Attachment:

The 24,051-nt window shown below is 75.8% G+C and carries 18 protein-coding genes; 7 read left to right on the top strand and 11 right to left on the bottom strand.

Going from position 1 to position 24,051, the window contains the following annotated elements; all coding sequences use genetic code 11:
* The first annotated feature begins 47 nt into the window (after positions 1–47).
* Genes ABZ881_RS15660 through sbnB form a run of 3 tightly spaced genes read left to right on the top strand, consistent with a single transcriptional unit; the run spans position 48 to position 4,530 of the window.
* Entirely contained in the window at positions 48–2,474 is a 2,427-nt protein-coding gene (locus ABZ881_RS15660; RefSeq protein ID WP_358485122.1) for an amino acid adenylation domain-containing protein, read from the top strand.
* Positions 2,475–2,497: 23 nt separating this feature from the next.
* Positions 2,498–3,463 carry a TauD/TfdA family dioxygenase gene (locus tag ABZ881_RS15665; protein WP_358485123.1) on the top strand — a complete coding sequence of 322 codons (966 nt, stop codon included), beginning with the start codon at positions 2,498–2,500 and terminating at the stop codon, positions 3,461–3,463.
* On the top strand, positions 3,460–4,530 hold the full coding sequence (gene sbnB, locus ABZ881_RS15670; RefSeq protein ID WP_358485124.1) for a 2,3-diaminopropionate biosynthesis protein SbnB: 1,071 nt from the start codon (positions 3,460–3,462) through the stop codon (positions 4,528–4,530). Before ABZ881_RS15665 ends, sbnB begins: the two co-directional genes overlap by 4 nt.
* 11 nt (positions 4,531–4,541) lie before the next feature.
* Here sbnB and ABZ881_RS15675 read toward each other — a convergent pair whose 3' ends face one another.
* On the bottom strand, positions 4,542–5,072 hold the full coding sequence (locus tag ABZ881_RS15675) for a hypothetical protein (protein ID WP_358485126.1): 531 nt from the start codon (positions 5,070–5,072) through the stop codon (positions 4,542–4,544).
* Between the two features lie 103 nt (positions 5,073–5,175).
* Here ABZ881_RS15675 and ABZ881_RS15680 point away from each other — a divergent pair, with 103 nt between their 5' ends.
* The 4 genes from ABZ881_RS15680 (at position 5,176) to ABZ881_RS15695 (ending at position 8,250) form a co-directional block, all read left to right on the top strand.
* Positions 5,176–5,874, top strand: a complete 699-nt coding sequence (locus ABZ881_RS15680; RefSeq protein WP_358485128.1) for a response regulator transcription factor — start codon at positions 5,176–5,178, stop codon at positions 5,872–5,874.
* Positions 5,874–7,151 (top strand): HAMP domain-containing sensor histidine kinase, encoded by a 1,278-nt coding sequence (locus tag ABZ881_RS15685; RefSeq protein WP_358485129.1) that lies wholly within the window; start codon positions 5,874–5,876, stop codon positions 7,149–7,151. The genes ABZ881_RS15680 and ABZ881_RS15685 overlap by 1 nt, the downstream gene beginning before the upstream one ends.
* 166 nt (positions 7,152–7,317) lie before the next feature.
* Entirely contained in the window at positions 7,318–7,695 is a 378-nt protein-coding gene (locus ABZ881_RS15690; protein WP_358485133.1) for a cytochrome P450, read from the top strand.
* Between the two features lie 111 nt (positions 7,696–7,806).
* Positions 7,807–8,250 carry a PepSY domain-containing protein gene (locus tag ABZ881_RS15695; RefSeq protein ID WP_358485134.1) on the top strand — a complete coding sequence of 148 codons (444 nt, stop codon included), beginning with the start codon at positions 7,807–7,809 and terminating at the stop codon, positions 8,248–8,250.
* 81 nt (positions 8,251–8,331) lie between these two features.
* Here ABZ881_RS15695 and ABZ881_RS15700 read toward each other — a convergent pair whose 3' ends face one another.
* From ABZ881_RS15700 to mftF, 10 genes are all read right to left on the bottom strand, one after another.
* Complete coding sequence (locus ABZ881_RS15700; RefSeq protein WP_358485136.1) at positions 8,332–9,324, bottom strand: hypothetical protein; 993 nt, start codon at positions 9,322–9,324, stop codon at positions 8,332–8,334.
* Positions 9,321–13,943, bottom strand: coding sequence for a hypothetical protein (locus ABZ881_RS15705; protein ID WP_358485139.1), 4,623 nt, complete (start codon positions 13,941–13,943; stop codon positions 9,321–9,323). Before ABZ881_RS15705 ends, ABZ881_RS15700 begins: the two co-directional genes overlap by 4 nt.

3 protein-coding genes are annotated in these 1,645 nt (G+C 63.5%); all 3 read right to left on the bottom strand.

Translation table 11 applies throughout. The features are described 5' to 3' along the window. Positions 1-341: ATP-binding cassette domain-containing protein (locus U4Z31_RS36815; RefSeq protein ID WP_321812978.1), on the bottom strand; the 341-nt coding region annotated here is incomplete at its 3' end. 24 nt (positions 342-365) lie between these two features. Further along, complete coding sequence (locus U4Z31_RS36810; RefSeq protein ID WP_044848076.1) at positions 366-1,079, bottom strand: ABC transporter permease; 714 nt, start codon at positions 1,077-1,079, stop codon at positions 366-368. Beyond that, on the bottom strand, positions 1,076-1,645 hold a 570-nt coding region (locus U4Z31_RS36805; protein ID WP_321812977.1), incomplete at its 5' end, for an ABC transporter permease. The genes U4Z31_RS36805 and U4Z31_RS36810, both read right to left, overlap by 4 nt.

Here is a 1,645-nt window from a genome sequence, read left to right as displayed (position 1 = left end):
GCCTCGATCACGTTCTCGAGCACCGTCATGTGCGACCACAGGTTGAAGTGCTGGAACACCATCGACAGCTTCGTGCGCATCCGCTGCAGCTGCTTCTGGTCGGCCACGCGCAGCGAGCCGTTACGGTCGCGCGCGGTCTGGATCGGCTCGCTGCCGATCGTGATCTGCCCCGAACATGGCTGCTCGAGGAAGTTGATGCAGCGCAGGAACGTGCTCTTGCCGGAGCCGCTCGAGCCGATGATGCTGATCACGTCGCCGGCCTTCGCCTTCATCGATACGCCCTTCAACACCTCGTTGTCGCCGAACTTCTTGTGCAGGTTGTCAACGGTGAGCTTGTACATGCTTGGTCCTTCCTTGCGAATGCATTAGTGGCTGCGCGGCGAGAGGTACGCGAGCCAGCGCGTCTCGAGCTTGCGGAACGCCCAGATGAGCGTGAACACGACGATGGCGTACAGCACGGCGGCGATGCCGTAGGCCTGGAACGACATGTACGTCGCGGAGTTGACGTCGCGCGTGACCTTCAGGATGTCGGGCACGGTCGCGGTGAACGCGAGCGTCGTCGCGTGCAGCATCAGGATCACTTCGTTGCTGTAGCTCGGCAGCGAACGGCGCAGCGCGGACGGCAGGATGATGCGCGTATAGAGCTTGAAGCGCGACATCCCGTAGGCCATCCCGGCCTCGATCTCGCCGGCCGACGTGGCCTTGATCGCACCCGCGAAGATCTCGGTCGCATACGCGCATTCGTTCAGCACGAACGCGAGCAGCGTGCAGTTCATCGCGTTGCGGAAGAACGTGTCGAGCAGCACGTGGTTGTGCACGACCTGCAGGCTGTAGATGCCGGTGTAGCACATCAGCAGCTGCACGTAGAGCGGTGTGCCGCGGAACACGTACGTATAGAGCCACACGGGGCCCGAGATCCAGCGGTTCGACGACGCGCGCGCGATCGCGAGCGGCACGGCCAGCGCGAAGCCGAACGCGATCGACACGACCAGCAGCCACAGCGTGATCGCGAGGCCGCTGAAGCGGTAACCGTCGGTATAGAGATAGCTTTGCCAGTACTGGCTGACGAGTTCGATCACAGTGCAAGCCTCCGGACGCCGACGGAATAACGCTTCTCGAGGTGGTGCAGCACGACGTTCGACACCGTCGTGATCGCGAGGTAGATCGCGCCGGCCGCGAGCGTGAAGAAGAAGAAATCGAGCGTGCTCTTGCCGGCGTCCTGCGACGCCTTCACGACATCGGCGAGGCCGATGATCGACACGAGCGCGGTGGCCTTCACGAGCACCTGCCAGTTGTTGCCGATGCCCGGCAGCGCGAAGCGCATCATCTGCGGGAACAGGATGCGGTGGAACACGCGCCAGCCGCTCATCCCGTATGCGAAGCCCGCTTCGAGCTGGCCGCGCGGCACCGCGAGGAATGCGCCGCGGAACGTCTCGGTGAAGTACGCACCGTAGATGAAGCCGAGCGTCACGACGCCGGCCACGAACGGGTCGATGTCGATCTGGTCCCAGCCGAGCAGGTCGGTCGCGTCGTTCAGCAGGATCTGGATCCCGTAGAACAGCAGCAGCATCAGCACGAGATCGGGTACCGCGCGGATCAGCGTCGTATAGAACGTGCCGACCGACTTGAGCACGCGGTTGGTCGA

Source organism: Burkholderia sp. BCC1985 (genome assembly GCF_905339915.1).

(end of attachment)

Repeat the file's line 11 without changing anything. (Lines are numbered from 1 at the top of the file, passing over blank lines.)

* On the bottom strand, positions 4,542–5,072 hold the full coding sequence (locus tag ABZ881_RS15675) for a hypothetical protein (protein ID WP_358485126.1): 531 nt from the start codon (positions 5,070–5,072) through the stop codon (positions 4,542–4,544).